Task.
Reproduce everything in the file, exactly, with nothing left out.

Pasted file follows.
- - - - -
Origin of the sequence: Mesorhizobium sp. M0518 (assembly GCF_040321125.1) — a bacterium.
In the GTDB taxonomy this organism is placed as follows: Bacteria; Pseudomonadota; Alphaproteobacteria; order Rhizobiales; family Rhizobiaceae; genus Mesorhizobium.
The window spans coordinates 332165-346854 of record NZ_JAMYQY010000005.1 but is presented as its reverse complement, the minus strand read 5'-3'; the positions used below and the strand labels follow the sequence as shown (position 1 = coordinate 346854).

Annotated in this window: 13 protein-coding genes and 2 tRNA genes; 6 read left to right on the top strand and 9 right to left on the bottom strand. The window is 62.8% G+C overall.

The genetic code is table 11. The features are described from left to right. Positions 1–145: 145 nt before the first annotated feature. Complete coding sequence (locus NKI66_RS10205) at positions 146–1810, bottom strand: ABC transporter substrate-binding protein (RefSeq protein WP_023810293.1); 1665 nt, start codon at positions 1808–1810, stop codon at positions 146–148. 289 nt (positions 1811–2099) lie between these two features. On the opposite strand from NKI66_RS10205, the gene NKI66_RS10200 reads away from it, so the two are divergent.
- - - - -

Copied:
Origin of the sequence: Mesorhizobium sp. M0518 (assembly GCF_040321125.1) — a bacterium.
In the GTDB taxonomy this organism is placed as follows: Bacteria; Pseudomonadota; Alphaproteobacteria; order Rhizobiales; family Rhizobiaceae; genus Mesorhizobium.
The window spans coordinates 332165-346854 of record NZ_JAMYQY010000005.1 but is presented as its reverse complement, the minus strand read 5'-3'; the positions used below and the strand labels follow the sequence as shown (position 1 = coordinate 346854).

Annotated in this window: 13 protein-coding genes and 2 tRNA genes; 6 read left to right on the top strand and 9 right to left on the bottom strand. The window is 62.8% G+C overall.

The genetic code is table 11. The features are described from left to right. Positions 1–145: 145 nt before the first annotated feature. Complete coding sequence (locus NKI66_RS10205) at positions 146–1810, bottom strand: ABC transporter substrate-binding protein (RefSeq protein WP_023810293.1); 1665 nt, start codon at positions 1808–1810, stop codon at positions 146–148. 289 nt (positions 1811–2099) lie between these two features. On the opposite strand from NKI66_RS10205, the gene NKI66_RS10200 reads away from it, so the two are divergent.